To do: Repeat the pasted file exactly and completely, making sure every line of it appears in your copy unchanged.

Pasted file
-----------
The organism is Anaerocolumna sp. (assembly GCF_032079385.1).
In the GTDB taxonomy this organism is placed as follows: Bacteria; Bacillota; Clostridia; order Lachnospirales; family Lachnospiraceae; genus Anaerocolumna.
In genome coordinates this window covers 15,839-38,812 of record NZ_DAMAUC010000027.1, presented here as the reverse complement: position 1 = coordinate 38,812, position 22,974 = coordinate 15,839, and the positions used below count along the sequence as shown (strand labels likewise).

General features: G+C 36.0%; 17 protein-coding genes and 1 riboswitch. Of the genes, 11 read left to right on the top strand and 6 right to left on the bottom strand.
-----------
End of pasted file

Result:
The organism is Anaerocolumna sp. (assembly GCF_032079385.1).
In the GTDB taxonomy this organism is placed as follows: Bacteria; Bacillota; Clostridia; order Lachnospirales; family Lachnospiraceae; genus Anaerocolumna.
In genome coordinates this window covers 15,839-38,812 of record NZ_DAMAUC010000027.1, presented here as the reverse complement: position 1 = coordinate 38,812, position 22,974 = coordinate 15,839, and the positions used below count along the sequence as shown (strand labels likewise).

General features: G+C 36.0%; 17 protein-coding genes and 1 riboswitch. Of the genes, 11 read left to right on the top strand and 6 right to left on the bottom strand.